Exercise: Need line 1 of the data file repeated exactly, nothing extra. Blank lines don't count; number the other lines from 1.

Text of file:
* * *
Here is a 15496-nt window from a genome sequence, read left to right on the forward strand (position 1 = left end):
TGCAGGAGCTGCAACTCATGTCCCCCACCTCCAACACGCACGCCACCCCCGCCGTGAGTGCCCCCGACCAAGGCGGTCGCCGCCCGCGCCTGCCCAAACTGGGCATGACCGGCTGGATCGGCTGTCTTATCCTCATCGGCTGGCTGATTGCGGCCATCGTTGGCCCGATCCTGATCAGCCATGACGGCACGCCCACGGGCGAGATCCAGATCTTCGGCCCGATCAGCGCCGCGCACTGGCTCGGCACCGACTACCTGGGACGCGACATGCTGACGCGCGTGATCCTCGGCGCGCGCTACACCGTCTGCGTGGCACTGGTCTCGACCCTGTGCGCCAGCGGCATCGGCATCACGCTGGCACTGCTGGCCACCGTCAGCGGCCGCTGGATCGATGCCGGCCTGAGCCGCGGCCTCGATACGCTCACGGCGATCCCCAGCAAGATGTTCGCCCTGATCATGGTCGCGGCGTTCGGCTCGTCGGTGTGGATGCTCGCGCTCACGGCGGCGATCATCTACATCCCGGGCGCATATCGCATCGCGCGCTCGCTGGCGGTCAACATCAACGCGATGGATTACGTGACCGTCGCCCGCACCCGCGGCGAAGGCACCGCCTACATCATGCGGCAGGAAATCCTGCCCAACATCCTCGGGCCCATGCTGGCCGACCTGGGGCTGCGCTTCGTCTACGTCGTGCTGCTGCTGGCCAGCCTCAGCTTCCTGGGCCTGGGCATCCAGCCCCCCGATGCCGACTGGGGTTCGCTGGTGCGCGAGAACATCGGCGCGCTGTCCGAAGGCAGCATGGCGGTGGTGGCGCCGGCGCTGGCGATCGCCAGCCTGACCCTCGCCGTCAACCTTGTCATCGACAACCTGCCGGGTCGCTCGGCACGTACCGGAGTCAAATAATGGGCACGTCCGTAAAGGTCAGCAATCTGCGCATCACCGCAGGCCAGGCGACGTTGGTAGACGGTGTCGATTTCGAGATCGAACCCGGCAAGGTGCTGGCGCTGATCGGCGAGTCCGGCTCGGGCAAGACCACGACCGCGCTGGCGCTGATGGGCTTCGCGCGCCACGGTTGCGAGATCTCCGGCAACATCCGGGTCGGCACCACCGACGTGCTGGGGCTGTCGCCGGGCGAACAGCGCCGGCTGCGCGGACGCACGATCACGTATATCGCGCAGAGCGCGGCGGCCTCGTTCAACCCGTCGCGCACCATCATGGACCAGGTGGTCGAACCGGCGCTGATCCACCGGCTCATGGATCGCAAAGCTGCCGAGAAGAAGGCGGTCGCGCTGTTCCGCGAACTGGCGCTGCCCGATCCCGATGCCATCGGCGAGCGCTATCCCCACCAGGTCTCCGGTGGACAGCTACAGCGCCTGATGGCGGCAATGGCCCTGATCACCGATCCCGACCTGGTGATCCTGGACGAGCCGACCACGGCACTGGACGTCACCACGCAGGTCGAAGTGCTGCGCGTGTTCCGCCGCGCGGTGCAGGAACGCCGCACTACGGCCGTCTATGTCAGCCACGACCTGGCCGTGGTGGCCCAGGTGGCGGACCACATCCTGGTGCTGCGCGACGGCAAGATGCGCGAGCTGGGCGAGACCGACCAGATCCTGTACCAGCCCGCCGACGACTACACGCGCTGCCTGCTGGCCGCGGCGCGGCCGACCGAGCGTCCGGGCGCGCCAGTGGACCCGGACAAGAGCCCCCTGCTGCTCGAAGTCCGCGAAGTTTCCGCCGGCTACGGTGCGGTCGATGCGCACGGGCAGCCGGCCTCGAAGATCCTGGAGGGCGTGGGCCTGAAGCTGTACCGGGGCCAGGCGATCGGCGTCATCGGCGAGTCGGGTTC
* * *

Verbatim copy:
Here is a 15496-nt window from a genome sequence, read left to right on the forward strand (position 1 = left end):